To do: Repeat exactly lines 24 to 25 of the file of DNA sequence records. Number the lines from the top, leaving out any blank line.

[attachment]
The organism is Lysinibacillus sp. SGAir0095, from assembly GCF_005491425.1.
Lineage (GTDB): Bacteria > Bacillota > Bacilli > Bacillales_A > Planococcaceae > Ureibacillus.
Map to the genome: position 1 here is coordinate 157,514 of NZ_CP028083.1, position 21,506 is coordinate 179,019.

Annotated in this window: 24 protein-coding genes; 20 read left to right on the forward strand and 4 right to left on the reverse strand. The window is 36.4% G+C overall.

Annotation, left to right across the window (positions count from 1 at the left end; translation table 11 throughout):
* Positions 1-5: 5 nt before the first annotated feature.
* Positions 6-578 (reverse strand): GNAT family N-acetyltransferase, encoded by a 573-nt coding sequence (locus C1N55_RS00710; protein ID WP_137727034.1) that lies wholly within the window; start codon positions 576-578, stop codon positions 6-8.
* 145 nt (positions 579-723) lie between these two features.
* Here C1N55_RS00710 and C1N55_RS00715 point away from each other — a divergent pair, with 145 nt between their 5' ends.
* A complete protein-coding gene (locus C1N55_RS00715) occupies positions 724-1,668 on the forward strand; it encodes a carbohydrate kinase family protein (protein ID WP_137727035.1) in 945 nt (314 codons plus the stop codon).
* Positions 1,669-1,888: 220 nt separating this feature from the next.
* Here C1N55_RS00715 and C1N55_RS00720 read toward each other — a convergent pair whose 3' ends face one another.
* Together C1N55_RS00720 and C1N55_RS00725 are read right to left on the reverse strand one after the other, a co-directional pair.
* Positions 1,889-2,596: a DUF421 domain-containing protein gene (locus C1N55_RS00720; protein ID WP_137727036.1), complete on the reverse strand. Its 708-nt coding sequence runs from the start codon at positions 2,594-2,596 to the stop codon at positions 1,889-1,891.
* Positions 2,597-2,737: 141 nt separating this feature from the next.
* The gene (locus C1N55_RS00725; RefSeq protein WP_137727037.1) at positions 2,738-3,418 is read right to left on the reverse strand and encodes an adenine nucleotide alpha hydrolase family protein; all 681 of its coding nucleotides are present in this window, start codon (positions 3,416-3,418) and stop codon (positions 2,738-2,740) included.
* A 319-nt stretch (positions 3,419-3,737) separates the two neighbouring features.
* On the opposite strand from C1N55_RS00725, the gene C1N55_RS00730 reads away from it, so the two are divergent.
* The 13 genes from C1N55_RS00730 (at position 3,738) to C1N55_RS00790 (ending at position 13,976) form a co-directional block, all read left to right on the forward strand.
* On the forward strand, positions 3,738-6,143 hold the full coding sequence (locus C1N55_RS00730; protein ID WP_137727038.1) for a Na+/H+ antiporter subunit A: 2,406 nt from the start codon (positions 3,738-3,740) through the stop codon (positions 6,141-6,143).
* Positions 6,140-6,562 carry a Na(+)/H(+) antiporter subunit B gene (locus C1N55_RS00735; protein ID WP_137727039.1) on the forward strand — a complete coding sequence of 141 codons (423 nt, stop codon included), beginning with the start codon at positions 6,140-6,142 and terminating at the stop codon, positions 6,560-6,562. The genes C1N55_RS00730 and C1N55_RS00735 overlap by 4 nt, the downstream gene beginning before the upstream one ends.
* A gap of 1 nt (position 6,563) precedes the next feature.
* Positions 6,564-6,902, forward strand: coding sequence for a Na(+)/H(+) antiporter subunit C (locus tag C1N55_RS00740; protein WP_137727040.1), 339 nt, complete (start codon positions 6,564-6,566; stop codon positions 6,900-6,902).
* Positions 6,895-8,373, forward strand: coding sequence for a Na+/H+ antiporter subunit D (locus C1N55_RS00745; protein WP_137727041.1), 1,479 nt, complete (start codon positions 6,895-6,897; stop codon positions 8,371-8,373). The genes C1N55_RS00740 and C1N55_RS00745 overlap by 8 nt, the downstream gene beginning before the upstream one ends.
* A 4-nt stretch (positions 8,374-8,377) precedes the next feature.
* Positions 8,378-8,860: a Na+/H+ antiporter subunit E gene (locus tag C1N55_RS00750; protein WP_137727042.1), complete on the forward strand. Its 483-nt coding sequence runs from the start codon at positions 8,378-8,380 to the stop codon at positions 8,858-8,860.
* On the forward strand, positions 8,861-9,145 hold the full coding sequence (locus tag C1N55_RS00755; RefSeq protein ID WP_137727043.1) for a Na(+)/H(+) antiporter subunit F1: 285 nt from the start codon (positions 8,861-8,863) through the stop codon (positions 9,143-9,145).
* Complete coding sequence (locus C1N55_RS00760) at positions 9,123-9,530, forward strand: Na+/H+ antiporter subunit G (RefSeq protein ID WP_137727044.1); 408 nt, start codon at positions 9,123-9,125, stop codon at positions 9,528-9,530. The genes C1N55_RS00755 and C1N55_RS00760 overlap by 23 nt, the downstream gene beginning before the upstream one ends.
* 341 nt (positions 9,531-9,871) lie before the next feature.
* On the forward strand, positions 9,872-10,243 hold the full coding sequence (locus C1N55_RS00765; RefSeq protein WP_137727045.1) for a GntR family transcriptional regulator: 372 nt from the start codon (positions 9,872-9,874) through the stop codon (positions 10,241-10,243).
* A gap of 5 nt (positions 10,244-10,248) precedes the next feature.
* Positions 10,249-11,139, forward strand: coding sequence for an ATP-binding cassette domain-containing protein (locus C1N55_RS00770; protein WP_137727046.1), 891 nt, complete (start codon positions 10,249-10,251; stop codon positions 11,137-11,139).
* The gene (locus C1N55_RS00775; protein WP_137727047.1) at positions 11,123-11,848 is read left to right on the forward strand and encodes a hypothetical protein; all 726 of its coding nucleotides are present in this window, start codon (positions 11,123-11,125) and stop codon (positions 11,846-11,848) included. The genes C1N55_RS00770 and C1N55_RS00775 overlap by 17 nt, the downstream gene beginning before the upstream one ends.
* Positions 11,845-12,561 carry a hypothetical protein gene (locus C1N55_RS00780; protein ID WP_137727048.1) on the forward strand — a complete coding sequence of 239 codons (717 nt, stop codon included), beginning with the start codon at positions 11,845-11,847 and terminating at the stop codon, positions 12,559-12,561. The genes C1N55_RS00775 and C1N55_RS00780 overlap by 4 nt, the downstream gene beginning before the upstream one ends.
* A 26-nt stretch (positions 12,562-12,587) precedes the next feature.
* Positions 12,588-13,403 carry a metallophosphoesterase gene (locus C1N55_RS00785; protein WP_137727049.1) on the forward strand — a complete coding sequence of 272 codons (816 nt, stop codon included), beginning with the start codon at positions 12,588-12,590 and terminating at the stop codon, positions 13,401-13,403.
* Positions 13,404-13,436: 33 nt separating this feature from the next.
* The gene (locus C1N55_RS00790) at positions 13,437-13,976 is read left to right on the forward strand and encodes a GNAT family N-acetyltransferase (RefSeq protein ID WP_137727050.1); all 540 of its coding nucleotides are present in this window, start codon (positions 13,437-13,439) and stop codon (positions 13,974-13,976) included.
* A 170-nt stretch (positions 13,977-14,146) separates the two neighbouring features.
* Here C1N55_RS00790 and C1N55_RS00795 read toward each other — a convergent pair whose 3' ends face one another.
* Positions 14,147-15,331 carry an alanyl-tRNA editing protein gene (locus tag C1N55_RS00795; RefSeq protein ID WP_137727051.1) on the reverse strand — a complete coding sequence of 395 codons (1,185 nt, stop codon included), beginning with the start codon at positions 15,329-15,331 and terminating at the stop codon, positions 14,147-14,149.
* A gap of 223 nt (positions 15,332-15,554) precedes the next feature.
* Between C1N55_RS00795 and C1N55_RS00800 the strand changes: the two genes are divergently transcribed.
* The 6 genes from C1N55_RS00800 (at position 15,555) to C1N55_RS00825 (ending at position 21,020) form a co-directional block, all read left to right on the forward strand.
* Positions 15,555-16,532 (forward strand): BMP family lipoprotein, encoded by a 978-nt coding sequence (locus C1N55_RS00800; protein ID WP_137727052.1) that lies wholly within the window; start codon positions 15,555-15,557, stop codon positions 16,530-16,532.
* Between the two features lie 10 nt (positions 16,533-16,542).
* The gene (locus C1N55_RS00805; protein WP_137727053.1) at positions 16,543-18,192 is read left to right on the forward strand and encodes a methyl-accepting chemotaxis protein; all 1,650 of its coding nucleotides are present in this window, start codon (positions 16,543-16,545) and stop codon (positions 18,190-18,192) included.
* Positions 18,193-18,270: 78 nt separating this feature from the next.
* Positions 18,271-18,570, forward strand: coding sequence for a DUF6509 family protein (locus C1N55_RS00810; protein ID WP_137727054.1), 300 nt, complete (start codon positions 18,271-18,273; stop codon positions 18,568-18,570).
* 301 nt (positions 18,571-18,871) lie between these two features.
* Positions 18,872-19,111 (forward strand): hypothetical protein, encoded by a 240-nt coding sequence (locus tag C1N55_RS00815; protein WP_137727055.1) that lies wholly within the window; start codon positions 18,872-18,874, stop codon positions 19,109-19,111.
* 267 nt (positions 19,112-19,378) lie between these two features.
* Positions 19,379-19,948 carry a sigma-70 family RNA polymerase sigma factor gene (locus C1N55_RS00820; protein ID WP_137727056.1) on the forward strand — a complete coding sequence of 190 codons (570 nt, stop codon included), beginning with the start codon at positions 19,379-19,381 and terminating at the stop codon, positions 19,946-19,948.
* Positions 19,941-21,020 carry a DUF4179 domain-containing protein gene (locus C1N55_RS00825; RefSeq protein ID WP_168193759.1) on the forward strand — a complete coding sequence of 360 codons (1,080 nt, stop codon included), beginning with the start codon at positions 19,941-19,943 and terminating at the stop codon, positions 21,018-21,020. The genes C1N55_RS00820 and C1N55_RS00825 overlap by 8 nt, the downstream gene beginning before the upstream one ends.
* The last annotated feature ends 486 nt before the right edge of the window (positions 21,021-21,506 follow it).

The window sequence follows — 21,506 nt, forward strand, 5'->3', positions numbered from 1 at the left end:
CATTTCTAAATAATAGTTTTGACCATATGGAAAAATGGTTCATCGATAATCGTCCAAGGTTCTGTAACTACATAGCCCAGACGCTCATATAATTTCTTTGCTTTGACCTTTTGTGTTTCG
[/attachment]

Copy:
* Positions 6,895-8,373, forward strand: coding sequence for a Na+/H+ antiporter subunit D (locus C1N55_RS00745; protein WP_137727041.1), 1,479 nt, complete (start codon positions 6,895-6,897; stop codon positions 8,371-8,373). The genes C1N55_RS00740 and C1N55_RS00745 overlap by 8 nt, the downstream gene beginning before the upstream one ends.
* A 4-nt stretch (positions 8,374-8,377) precedes the next feature.